This Week’s Digest

I have a bad habit of torturing myself with what has come and gone. It often sounds like this: “Last week at this time, I was waking up on vacation; now I’m…” “Last month at this time, I was getting ready [for something wonderful]; now it’s over.” I’ve done a fair amount of looking back during my breast cancer treatment, not always to torture myself, but rather to reflect on and take note of all the changes in my life and in my body.

Lying in bed this morning, my mind did a lot of, “Last week at this time…” and I’m happy to say, that today, I came out on top.

Last week at this time, I was struggling to get out of bed mornings and sometimes not getting out of bed much at all. Now, even though I admit it often feels hard upon waking to face my life and my day, I do get up, every single time, and once I do, I feel okay. Sometimes even joyful. And either way, more solid.

Last week at this time, I was barely moving my left arm, never lying on my left
Image 1side, and wary of hugs. Now I am still tender on and a bit protective of my left side, but
I can reach and lift and hug and carry again.

Last week at this time, I was still more exhausted post-surgery than I was through chemo, and when I got out of bed, it was to spend most of my day on the couch. This week, I went for three, two-mile runs. I also went to the farmer’s market and bowling in Shelburne Falls and to a school assembly and out to lunch with friends, and this weekend, I am going to the mountains with my family.

Last week, I cried in my radiation oncologist’s waiting room, so desperate to be done with all of this, so desperate for things to be a little easier. This week, I took it in stride that I have to go to Boston (a couple of hours away) for another opinion about how to proceed with radiation. (My radiation oncologist is torn about whether or not to radiate my lymph nodes. Torn about whether the risk that would bring to my heart and lungs outweighs the risk of cancer recurrence. I’m trying not to think about that too much—that those are my options: either potentially damaging my heart and lungs or potentially dealing with breast cancer again.) And I am taking it in stride that if I radiate my lymph nodes, and if my heart is too close to those nodes, I may have to do my radiation in Boston (where they have a machine for better protecting the heart). Getting treatment in Boston would mean figuring out how to spend most of summer there since I can’t (or won’t) drive four hours every day for six weeks of radiation.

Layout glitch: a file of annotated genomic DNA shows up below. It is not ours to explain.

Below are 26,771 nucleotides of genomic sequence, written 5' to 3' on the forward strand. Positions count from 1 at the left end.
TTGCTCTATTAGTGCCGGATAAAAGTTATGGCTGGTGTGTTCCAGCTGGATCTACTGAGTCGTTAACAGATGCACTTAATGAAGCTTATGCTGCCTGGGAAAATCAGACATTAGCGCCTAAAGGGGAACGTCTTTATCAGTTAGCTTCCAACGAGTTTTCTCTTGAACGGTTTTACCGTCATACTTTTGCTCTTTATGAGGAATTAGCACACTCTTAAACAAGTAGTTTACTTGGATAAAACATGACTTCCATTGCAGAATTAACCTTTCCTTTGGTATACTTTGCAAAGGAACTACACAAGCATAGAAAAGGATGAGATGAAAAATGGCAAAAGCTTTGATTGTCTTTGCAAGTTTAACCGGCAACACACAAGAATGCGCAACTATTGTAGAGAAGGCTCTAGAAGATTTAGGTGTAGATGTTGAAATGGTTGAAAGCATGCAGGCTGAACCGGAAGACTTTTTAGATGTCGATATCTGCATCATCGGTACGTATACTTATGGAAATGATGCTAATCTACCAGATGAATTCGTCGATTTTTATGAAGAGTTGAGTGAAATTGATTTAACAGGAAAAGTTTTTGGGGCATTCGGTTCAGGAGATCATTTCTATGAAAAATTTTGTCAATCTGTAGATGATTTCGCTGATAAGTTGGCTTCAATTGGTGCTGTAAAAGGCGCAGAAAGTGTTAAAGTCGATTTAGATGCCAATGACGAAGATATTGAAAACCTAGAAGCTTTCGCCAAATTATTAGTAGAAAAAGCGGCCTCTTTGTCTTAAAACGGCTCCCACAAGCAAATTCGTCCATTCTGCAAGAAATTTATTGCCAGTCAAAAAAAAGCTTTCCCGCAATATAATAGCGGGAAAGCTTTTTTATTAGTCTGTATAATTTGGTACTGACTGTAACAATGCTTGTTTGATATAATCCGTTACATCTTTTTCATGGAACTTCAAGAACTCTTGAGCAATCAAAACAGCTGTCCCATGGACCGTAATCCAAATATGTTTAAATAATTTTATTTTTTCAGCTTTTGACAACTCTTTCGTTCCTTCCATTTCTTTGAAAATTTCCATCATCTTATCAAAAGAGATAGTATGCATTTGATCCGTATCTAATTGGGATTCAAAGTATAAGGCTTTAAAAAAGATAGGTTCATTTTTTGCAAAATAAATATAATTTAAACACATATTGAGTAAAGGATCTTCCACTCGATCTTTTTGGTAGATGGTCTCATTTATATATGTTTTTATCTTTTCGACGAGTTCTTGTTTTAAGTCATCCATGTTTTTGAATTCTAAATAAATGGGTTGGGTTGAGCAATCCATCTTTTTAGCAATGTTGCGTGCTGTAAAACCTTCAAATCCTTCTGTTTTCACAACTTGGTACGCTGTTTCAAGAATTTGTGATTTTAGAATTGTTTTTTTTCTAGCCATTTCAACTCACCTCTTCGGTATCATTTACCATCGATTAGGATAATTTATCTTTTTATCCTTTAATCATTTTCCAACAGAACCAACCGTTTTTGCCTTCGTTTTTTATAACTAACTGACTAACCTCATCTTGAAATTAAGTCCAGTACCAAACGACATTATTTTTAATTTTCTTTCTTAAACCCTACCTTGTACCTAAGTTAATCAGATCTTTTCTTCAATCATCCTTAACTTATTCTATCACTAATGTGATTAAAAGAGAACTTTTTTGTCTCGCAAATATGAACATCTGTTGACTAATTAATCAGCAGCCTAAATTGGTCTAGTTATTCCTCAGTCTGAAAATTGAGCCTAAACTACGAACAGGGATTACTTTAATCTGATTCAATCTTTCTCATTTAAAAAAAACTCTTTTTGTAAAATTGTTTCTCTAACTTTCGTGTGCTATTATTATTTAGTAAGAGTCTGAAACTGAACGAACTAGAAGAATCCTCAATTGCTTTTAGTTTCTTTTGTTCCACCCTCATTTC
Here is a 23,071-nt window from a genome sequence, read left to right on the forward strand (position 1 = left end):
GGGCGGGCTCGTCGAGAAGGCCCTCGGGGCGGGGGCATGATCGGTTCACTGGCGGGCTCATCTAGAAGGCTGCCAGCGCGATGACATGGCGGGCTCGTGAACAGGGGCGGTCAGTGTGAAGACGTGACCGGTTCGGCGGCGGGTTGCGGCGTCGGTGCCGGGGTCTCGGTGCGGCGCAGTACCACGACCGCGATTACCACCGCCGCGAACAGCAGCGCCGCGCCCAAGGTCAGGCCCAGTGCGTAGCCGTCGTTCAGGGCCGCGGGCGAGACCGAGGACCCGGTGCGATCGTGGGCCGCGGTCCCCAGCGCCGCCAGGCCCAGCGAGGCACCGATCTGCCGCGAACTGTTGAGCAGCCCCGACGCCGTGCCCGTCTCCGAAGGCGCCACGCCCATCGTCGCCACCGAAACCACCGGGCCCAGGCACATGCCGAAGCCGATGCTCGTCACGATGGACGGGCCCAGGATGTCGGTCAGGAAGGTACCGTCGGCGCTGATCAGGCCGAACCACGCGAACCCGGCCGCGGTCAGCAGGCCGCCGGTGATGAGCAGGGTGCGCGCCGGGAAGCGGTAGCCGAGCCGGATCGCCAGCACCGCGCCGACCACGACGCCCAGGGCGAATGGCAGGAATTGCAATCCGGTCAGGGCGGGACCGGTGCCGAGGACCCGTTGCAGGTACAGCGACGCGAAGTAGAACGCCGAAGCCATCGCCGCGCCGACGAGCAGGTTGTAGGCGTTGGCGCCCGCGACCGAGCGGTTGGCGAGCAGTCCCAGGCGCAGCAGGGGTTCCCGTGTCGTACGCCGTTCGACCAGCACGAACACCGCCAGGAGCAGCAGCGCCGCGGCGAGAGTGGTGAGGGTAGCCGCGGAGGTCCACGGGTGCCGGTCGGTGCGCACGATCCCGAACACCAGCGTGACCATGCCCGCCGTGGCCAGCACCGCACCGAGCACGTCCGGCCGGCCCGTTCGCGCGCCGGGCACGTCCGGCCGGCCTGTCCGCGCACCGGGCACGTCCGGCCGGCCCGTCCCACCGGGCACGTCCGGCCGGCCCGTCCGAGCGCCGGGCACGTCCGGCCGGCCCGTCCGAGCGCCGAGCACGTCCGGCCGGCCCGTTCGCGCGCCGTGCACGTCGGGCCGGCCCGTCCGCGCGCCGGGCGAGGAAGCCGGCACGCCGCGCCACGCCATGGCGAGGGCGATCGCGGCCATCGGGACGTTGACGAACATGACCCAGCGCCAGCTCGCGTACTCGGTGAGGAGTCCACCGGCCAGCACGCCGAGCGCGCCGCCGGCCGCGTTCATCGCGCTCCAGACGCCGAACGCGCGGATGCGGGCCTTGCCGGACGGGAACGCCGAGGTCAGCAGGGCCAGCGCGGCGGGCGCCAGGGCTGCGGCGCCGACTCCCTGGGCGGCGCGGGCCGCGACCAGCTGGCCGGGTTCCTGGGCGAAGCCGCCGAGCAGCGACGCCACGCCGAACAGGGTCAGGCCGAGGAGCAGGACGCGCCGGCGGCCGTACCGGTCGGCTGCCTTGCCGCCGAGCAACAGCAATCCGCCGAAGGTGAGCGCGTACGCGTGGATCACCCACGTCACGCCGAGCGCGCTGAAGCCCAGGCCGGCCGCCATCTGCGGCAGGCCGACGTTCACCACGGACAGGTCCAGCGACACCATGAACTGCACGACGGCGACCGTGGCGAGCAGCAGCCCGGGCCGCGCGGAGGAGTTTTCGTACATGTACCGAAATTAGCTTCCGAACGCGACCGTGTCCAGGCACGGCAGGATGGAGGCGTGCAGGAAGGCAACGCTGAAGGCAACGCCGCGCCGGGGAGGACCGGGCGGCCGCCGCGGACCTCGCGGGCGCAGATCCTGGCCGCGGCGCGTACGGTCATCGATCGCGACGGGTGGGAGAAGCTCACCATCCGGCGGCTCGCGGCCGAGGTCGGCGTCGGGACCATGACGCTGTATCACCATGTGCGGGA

Last week at this time, I was physically and emotionally stopped. Now, I am on the move again, slowly returning to a life outside the confines of my home and my head.

10 thoughts on “This Week’s Digest

  1. Wait, what? THREE two-mile runs!? That is AWESOME! Way to go.

    You know, lodging required by medical treatment is tax-deductible. Also, if you itemize, travel to & from medical care is deductible. LOL! When people used to say things like that to me, I’d have to bite my tongue to keep from saying “Yeah, but you have to have something to deduct from!” But if you do, that might be helpful, at least in the long run.

    Your insurance might cover it: http://www.bankrate.com/finance/insurance/surprising-health-insurance-benefits.aspx#slide=4 The example given there looks extreme, but if you can argue that the specific type of rad. treatment is medically necessary, maybe you could get them to pony up some or all of the cost. Obviously 8 hours of driving/day for some unholy number of weeks is beyond the pale, so…

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  2. Jenny, This is wonderful news! I love how you have shifted your perspective and you look absolutely fabulous, girl. Except I’m not used to you with angel hair! I know it must feel good just to have your beautiful curls back on your head:-)

    love, lj

    >

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  3. Such resilience is inspiring, Jenny. Here’s what Emily Dickinson has to say about Hope. “Hope” is the thing with feathers – That perches in the soul – And sings the tune without the words – And never stops – at all –

    And sweetest – in the Gale – is heard – And sore must be the storm – That could abash the little Bird That kept so many warm –

    I’ve heard it in the chillest land – And on the strangest Sea – Yet – never – in Extremity, It asked a crumb – of me.

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  4. Dear Jenny

    Ihope you rest a bit now, after such long struggling.
    You deserve love, laughter and joy.
    Take care of you. Lot’s of love Mariejeanne.

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